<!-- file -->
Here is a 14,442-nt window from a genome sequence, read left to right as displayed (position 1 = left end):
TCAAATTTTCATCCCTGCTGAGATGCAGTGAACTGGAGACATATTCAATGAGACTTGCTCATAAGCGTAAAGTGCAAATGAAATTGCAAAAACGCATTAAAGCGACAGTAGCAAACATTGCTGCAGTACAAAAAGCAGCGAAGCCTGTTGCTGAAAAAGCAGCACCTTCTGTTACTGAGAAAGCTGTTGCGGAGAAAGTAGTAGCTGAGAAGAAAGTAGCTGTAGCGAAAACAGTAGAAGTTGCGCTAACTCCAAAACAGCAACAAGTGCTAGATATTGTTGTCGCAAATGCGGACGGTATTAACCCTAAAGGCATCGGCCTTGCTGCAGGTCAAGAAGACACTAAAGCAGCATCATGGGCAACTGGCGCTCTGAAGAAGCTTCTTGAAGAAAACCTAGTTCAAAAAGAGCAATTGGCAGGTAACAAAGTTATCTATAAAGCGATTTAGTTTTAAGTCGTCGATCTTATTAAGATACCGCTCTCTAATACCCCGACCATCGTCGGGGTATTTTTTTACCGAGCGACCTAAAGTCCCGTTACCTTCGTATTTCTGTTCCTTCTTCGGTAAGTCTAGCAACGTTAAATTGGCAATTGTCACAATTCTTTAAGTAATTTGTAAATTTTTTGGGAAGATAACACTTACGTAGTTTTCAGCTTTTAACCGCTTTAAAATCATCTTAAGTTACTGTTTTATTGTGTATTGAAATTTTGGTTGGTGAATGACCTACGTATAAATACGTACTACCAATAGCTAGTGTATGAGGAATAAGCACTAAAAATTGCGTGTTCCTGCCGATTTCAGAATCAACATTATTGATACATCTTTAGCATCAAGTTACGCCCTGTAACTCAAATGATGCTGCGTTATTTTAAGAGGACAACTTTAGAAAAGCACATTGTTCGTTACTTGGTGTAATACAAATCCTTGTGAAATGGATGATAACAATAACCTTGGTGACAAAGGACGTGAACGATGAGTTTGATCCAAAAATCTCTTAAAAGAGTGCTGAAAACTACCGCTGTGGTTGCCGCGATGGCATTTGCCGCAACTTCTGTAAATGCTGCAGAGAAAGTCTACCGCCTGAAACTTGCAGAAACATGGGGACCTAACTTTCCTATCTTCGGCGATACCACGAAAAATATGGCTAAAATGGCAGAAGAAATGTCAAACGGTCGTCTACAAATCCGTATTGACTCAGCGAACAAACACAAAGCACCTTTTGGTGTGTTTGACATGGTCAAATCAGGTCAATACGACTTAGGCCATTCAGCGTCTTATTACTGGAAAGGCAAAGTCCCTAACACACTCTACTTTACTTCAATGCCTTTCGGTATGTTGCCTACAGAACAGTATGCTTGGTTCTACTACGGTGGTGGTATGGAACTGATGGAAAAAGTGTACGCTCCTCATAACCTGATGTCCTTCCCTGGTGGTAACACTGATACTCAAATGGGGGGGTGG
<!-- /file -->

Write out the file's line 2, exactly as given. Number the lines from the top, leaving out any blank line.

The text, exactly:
TCAAATTTTCATCCCTGCTGAGATGCAGTGAACTGGAGACATATTCAATGAGACTTGCTCATAAGCGTAAAGTGCAAATGAAATTGCAAAAACGCATTAAAGCGACAGTAGCAAACATTGCTGCAGTACAAAAAGCAGCGAAGCCTGTTGCTGAAAAAGCAGCACCTTCTGTTACTGAGAAAGCTGTTGCGGAGAAAGTAGTAGCTGAGAAGAAAGTAGCTGTAGCGAAAACAGTAGAAGTTGCGCTAACTCCAAAACAGCAACAAGTGCTAGATATTGTTGTCGCAAATGCGGACGGTATTAACCCTAAAGGCATCGGCCTTGCTGCAGGTCAAGAAGACACTAAAGCAGCATCATGGGCAACTGGCGCTCTGAAGAAGCTTCTTGAAGAAAACCTAGTTCAAAAAGAGCAATTGGCAGGTAACAAAGTTATCTATAAAGCGATTTAGTTTTAAGTCGTCGATCTTATTAAGATACCGCTCTCTAATACCCCGACCATCGTCGGGGTATTTTTTTACCGAGCGACCTAAAGTCCCGTTACCTTCGTATTTCTGTTCCTTCTTCGGTAAGTCTAGCAACGTTAAATTGGCAATTGTCACAATTCTTTAAGTAATTTGTAAATTTTTTGGGAAGATAACACTTACGTAGTTTTCAGCTTTTAACCGCTTTAAAATCATCTTAAGTTACTGTTTTATTGTGTATTGAAATTTTGGTTGGTGAATGACCTACGTATAAATACGTACTACCAATAGCTAGTGTATGAGGAATAAGCACTAAAAATTGCGTGTTCCTGCCGATTTCAGAATCAACATTATTGATACATCTTTAGCATCAAGTTACGCCCTGTAACTCAAATGATGCTGCGTTATTTTAAGAGGACAACTTTAGAAAAGCACATTGTTCGTTACTTGGTGTAATACAAATCCTTGTGAAATGGATGATAACAATAACCTTGGTGACAAAGGACGTGAACGATGAGTTTGATCCAAAAATCTCTTAAAAGAGTGCTGAAAACTACCGCTGTGGTTGCCGCGATGGCATTTGCCGCAACTTCTGTAAATGCTGCAGAGAAAGTCTACCGCCTGAAACTTGCAGAAACATGGGGACCTAACTTTCCTATCTTCGGCGATACCACGAAAAATATGGCTAAAATGGCAGAAGAAATGTCAAACGGTCGTCTACAAATCCGTATTGACTCAGCGAACAAACACAAAGCACCTTTTGGTGTGTTTGACATGGTCAAATCAGGTCAATACGACTTAGGCCATTCAGCGTCTTATTACTGGAAAGGCAAAGTCCCTAACACACTCTACTTTACTTCAATGCCTTTCGGTATGTTGCCTACAGAACAGTATGCTTGGTTCTACTACGGTGGTGGTATGGAACTGATGGAAAAAGTGTACGCTCCTCATAACCTGATGTCCTTCCCTGGTGGTAACACTGATACTCAAATGGGGGGGTGG